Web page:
Problems Conceiving Second Child

Infertility can sometimes come as an unexpected problem for couples who managed to get pregnant easily the first time. This is called secondary infertility. About one in seven couples have problems conceiving second child. Secondary infertility is actually a fairly common problem which accounts for about half of the women of reproductive age seeking fertility treatment. Dr Kelly Loi, Obstetrician & Gynaecologist at Mount Elizabeth Hospital tells you why.

The causes of secondary infertility are similar to those of primary infertility.

Fertility problems may arise due to problems in the female or male reproductive system, or both.

"Female infertility reasons can broadly be divided into ovulation disorders (that is caused by for example, polycystic ovaries), endometriosis, and tubal disease," says Dr Kelly Loi. In secondary infertility, it is possible that a woman had an underlying health problem when she conceived before, but was fortunately not affected then. However, tubal disease does seem to be a more frequent factor in secondary infertility, accounting for up to 40 percent of cases of secondary infertility. This is more than twice the frequency in primary infertility. Tubal disease can occur as a result of infections or previous surgery, resulting in adhesions and damage to the fallopian tubes. Treatments for cancer - such as chemotherapy and radiotherapy - may also damage fertility. In such cases, sperm and eggs can be frozen before treatment starts (known as "fertility preservation") in order to prolong fertility.

Age is another important contributing factor in secondary infertility.

Although the evidence is less strong compared to women, Dr Loi says that men may also become less fertile as they get older. In men, quantity and quality of sperm may deteriorate with time, making it difficult for them to reach and fertilise an egg. This can occur as a result of poor diet or lifestyle habits as well as chronic illnesses such as diabetes and raised blood pressure. The likelihood of conceiving falls from 20 percent a month in a woman's late 20s to eight percent in the late 30s. The likelihood of conceiving in one year falls from 86 percent to 65 percent respectively. Even the success rate of artificial reproductive treatment is not spared and pregnancy rates fall with increasing age from over 40 percent in women less than 35 years to just 10 percent in women over 40 years.

Women are born with a fixed number of eggs. With increasing age, there is a fall in ovarian reserve - this is the number of functioning follicles or eggs left in the ovaries. In cases of early menopause, the eggs run out much sooner than usual. In addition, there is also a decline in quality of eggs with an increased risk of genetic abnormalities. This in turn results in an increased risk of miscarriage. Women under the age of 35 years have about a 15 percent chance of miscarriage while those 35 to 45 years old have a 20 to 35 percent chance of miscarriage.

"With increasing age, our general health also tends to decline. Existing conditions may worsen or new illnesses may develop, which can have an impact on fertility too," adds Dr Loi.

Early diagnosis and treatment of secondary infertility is especially important in older couple.

This is particularly true in the case of women over the age of 35, who should make an appointment after six months of trying to get pregnant.

If she has a history of amenorrhoea (lack of menstrual periods), oligomenorrhoea (infrequent menstruation), pelvic inflammatory disease (PID), or previous surgery, she should also seek specialist advice sooner rather than later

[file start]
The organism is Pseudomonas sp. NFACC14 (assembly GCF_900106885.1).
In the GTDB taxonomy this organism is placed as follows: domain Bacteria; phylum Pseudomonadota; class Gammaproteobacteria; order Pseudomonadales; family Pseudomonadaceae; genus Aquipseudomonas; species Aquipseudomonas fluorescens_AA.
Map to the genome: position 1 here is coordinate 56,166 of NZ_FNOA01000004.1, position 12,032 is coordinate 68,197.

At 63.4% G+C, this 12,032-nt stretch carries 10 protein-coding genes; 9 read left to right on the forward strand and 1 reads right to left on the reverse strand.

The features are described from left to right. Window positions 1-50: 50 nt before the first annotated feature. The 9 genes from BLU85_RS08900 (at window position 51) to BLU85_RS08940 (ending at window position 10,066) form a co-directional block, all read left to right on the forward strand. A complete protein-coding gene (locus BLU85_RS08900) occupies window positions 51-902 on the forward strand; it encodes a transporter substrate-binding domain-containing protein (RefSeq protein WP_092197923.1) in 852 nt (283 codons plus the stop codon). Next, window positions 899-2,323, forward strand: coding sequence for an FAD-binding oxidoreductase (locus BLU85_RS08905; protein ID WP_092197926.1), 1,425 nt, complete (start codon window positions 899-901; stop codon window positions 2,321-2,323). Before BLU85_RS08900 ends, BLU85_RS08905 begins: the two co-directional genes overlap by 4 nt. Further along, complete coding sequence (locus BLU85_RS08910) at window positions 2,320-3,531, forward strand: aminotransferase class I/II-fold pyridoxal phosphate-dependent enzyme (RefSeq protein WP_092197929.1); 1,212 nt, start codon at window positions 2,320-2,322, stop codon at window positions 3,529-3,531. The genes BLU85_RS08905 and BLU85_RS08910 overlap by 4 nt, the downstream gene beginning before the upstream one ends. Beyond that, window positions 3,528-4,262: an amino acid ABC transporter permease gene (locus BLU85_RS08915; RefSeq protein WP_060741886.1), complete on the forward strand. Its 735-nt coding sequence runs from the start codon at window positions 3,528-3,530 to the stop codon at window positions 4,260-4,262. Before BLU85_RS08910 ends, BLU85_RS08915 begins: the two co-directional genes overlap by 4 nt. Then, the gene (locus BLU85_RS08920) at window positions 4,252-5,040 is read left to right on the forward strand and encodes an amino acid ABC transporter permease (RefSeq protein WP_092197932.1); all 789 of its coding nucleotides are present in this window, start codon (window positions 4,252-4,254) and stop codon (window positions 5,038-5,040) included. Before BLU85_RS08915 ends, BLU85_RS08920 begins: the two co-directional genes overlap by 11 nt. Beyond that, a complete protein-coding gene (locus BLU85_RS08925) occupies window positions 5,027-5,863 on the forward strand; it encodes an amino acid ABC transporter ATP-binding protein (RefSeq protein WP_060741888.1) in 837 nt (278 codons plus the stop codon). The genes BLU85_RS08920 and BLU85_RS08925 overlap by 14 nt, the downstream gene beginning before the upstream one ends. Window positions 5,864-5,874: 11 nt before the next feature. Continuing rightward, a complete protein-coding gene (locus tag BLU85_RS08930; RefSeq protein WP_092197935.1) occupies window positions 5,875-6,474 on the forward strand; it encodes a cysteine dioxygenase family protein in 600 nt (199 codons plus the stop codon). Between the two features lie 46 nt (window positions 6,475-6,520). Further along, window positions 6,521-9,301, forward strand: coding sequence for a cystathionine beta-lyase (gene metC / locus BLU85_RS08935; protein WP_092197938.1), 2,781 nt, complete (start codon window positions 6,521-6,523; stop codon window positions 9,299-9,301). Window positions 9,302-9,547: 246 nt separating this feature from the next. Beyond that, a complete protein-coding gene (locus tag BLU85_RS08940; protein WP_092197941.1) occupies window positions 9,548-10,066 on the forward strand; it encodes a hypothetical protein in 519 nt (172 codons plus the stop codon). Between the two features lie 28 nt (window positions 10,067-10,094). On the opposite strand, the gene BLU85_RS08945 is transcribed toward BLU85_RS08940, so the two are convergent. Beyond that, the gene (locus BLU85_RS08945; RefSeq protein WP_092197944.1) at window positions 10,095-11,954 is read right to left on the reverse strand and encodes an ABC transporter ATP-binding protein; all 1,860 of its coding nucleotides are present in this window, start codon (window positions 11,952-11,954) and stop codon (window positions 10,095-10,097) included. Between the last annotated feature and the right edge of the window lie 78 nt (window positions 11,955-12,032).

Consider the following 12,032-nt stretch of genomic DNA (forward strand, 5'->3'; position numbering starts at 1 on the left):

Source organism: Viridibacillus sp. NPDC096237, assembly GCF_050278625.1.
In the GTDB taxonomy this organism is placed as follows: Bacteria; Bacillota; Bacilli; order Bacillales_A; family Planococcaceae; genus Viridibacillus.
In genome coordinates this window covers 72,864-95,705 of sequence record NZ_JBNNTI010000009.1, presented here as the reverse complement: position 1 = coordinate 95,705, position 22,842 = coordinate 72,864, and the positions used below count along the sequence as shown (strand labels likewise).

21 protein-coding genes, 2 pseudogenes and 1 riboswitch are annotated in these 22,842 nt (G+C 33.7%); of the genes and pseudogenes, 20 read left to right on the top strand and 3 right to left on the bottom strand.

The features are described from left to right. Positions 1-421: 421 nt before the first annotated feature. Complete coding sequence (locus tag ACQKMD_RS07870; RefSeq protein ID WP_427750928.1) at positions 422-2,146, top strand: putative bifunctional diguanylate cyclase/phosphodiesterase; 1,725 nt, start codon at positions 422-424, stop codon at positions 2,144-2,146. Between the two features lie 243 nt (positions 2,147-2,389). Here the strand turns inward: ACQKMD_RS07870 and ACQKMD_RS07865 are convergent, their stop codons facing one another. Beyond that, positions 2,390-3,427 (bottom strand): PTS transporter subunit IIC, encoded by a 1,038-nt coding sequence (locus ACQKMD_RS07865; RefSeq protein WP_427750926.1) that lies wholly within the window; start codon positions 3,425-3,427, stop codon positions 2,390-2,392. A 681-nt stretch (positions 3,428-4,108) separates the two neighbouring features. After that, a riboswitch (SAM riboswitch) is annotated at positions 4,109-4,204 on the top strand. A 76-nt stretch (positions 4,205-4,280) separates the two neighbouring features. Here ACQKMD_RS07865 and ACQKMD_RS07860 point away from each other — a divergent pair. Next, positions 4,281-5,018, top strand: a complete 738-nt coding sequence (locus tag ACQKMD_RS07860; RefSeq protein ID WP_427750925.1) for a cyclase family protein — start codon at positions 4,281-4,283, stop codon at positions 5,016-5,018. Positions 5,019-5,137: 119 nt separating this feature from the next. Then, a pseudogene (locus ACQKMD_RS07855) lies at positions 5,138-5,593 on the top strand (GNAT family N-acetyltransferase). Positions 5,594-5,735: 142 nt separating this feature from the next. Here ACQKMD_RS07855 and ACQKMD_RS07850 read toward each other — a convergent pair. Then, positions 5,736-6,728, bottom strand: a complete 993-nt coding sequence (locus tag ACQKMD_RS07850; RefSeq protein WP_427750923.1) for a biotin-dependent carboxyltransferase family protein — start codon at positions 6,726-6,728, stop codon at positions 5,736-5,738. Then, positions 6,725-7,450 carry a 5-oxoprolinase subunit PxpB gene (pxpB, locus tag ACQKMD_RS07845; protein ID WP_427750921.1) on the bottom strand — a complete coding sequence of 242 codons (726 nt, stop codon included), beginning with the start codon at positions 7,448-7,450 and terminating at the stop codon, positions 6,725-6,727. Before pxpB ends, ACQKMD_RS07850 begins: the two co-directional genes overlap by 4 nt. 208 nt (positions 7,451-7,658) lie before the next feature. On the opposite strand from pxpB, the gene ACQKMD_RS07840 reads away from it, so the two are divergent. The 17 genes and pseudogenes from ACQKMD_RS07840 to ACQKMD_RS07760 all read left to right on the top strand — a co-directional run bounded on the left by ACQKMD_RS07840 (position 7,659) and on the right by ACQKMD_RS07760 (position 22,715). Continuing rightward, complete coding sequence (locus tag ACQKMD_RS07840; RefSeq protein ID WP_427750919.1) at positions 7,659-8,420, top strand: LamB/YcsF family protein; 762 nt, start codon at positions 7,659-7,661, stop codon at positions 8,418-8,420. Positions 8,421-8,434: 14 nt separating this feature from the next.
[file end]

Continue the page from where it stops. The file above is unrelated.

There may also be unique psychological struggles that face those struggling with secondary infertility.

Although there is a substantial body of literature pertaining to the psychosocial impact of infertility, it is largely focused on primary infertility. However the impact of secondary infertility can be every bit as devastating as primary infertility, and in some cases even more so.

One unique aspect of secondary infertility would be how it impacts on the family and the couple as parents. Children of parents trying to conceive through reproductive technology may be affected by some of the changes in their parents' emotional and physical state. Discussing the topic of infertility with a child can be a daunting task due to the pain the diagnosis has caused the parents and the uncertainty around what to convey to a child.

For couples who are actively trying to conceive, there are certain lifestyle, sexual and health tips that are easily observed.

In general, anything that increases the health of either partner may increase the likelihood of pregnancy.

  • Couples should aim to get fit, normalise their weight and practise a moderate exercise routine.
  • They should eat plenty of fruits and vegetables so that their diet is rich in antioxidants.
  • If either you or your partner smokes, now is the time to stop. Women smokers are 1.6 times more likely to be infertile. Smoking can also impair sperm quality.
  • Couples should limit their alcohol intake to less than two drinks per day.
  • Women should limit their coffee intake to not more than one cup a day - high levels of caffeine intake have been associated with decreased fertility and can increase the risk of miscarriage.
  • Women should take folic acid to prevent certain birth defects.
  • Men trying to father a child should wear loose fitting undergarments and avoid extremely hot temperatures, especially soaking in hot tubs.
  • If lubricants are needed for intercourse, use a formula which is suitable for conceiving.

For more information or an appointment, please call our 24-Hour Helpline at 6735 5000.

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